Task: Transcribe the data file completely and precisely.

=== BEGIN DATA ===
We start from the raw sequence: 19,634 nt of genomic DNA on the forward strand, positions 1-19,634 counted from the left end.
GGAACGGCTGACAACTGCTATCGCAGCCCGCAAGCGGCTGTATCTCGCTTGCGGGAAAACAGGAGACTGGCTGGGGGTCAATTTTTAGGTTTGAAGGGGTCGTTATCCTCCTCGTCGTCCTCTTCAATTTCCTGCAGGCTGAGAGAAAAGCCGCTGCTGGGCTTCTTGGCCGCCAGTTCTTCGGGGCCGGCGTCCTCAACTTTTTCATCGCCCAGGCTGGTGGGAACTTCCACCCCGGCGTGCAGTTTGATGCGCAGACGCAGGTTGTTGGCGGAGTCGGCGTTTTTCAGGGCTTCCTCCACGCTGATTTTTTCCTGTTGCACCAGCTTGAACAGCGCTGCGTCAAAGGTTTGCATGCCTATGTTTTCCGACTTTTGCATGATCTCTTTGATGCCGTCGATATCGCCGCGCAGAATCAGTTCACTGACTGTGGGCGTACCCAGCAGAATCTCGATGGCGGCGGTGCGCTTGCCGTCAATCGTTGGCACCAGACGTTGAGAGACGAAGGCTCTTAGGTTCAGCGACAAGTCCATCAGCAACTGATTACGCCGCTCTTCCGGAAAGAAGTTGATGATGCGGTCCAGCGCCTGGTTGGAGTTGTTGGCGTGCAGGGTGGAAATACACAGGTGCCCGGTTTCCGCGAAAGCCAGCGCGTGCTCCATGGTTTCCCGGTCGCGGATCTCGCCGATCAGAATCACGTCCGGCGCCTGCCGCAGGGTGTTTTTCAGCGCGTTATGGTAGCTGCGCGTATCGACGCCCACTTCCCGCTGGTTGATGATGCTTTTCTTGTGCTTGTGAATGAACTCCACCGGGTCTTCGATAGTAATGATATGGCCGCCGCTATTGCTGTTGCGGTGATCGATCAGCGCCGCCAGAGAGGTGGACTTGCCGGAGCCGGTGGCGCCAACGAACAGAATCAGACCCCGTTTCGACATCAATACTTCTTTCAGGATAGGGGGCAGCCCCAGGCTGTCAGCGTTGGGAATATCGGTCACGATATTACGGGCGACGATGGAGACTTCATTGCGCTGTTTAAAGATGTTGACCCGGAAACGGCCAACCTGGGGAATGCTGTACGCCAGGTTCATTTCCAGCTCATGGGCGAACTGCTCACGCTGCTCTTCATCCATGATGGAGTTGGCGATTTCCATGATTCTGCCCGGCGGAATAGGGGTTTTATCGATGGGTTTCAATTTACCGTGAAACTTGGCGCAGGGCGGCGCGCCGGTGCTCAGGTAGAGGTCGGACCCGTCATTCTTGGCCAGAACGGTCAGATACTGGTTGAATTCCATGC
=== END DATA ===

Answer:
We start from the raw sequence: 19,634 nt of genomic DNA on the forward strand, positions 1-19,634 counted from the left end.
GGAACGGCTGACAACTGCTATCGCAGCCCGCAAGCGGCTGTATCTCGCTTGCGGGAAAACAGGAGACTGGCTGGGGGTCAATTTTTAGGTTTGAAGGGGTCGTTATCCTCCTCGTCGTCCTCTTCAATTTCCTGCAGGCTGAGAGAAAAGCCGCTGCTGGGCTTCTTGGCCGCCAGTTCTTCGGGGCCGGCGTCCTCAACTTTTTCATCGCCCAGGCTGGTGGGAACTTCCACCCCGGCGTGCAGTTTGATGCGCAGACGCAGGTTGTTGGCGGAGTCGGCGTTTTTCAGGGCTTCCTCCACGCTGATTTTTTCCTGTTGCACCAGCTTGAACAGCGCTGCGTCAAAGGTTTGCATGCCTATGTTTTCCGACTTTTGCATGATCTCTTTGATGCCGTCGATATCGCCGCGCAGAATCAGTTCACTGACTGTGGGCGTACCCAGCAGAATCTCGATGGCGGCGGTGCGCTTGCCGTCAATCGTTGGCACCAGACGTTGAGAGACGAAGGCTCTTAGGTTCAGCGACAAGTCCATCAGCAACTGATTACGCCGCTCTTCCGGAAAGAAGTTGATGATGCGGTCCAGCGCCTGGTTGGAGTTGTTGGCGTGCAGGGTGGAAATACACAGGTGCCCGGTTTCCGCGAAAGCCAGCGCGTGCTCCATGGTTTCCCGGTCGCGGATCTCGCCGATCAGAATCACGTCCGGCGCCTGCCGCAGGGTGTTTTTCAGCGCGTTATGGTAGCTGCGCGTATCGACGCCCACTTCCCGCTGGTTGATGATGCTTTTCTTGTGCTTGTGAATGAACTCCACCGGGTCTTCGATAGTAATGATATGGCCGCCGCTATTGCTGTTGCGGTGATCGATCAGCGCCGCCAGAGAGGTGGACTTGCCGGAGCCGGTGGCGCCAACGAACAGAATCAGACCCCGTTTCGACATCAATACTTCTTTCAGGATAGGGGGCAGCCCCAGGCTGTCAGCGTTGGGAATATCGGTCACGATATTACGGGCGACGATGGAGACTTCATTGCGCTGTTTAAAGATGTTGACCCGGAAACGGCCAACCTGGGGAATGCTGTACGCCAGGTTCATTTCCAGCTCATGGGCGAACTGCTCACGCTGCTCTTCATCCATGATGGAGTTGGCGATTTCCATGATTCTGCCCGGCGGAATAGGGGTTTTATCGATGGGTTTCAATTTACCGTGAAACTTGGCGCAGGGCGGCGCGCCGGTGCTCAGGTAGAGGTCGGACCCGTCATTCTTGGCCAGAACGGTCAGATACTGGTTGAATTCCATGC